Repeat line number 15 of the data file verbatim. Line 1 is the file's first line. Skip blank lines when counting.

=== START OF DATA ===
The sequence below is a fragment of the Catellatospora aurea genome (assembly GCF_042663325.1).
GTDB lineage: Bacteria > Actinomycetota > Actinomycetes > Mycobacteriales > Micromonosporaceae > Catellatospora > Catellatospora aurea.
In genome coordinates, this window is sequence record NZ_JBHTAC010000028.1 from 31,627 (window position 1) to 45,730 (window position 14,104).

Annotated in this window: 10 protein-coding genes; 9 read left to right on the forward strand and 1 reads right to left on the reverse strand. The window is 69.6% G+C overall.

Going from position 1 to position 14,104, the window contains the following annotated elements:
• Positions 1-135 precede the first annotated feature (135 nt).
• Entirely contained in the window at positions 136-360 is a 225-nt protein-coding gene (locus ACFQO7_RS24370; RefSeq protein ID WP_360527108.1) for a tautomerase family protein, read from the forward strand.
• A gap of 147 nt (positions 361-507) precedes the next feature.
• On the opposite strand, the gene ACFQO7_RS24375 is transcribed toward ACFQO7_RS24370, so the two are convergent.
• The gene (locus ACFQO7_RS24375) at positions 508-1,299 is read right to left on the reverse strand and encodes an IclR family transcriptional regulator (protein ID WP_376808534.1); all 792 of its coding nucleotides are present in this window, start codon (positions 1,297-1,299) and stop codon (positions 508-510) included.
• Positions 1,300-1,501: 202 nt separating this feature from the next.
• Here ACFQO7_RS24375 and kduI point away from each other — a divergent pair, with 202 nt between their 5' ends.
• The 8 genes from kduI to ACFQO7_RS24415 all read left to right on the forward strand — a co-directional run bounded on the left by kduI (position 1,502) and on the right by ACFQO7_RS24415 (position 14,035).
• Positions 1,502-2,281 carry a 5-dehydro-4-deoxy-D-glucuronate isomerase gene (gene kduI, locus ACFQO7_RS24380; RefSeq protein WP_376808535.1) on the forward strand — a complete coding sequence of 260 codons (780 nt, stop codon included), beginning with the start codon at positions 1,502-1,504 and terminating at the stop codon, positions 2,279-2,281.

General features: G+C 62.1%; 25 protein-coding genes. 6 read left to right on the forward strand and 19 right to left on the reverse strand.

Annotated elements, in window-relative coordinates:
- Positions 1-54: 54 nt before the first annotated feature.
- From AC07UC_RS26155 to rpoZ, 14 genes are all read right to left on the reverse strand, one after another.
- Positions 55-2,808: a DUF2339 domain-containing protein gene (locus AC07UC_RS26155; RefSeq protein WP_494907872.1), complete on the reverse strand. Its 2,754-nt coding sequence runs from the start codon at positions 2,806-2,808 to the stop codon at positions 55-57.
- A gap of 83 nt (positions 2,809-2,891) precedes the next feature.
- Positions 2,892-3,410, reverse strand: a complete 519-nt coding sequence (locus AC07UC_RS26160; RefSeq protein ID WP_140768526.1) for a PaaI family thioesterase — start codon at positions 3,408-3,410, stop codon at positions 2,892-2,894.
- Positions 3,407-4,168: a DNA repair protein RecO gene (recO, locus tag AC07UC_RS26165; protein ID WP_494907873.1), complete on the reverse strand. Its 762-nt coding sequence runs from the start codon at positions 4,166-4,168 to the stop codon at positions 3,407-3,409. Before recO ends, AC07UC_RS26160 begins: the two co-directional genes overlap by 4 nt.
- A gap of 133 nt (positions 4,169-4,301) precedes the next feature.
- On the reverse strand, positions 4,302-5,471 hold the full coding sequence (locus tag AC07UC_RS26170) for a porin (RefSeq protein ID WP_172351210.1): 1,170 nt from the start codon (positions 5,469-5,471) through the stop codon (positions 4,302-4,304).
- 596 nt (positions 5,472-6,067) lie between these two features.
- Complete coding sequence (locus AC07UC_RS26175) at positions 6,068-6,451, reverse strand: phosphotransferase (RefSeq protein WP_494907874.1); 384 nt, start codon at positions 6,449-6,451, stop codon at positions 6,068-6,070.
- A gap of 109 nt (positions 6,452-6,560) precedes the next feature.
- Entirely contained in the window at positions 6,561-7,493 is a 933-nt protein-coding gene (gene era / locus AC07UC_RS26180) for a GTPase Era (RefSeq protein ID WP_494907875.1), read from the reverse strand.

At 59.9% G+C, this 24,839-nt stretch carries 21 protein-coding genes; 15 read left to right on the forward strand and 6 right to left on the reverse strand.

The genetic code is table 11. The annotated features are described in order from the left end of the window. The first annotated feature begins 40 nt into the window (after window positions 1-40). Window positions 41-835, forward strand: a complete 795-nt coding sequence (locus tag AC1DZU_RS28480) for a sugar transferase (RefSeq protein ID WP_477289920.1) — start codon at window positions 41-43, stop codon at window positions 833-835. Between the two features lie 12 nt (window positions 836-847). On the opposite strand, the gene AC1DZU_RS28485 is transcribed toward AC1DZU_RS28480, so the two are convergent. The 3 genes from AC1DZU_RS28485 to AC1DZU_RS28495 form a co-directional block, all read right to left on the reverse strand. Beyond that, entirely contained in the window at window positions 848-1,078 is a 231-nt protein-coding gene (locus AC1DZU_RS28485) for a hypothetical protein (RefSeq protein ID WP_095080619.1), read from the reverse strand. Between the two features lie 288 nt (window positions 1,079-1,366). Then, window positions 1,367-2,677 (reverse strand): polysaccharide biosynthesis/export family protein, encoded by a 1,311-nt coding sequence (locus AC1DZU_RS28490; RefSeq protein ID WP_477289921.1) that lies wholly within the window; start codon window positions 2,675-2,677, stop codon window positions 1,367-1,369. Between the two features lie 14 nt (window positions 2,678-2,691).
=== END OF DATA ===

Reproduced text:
General features: G+C 62.1%; 25 protein-coding genes. 6 read left to right on the forward strand and 19 right to left on the reverse strand.